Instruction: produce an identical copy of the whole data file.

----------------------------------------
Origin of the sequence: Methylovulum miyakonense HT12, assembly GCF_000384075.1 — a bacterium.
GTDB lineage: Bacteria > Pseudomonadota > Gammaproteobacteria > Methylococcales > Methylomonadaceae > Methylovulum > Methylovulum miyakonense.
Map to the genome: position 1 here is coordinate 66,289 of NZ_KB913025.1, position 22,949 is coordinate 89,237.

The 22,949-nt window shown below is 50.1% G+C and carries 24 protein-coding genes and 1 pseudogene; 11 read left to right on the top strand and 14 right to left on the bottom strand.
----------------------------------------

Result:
Origin of the sequence: Methylovulum miyakonense HT12, assembly GCF_000384075.1 — a bacterium.
GTDB lineage: Bacteria > Pseudomonadota > Gammaproteobacteria > Methylococcales > Methylomonadaceae > Methylovulum > Methylovulum miyakonense.
Map to the genome: position 1 here is coordinate 66,289 of NZ_KB913025.1, position 22,949 is coordinate 89,237.

The 22,949-nt window shown below is 50.1% G+C and carries 24 protein-coding genes and 1 pseudogene; 11 read left to right on the top strand and 14 right to left on the bottom strand.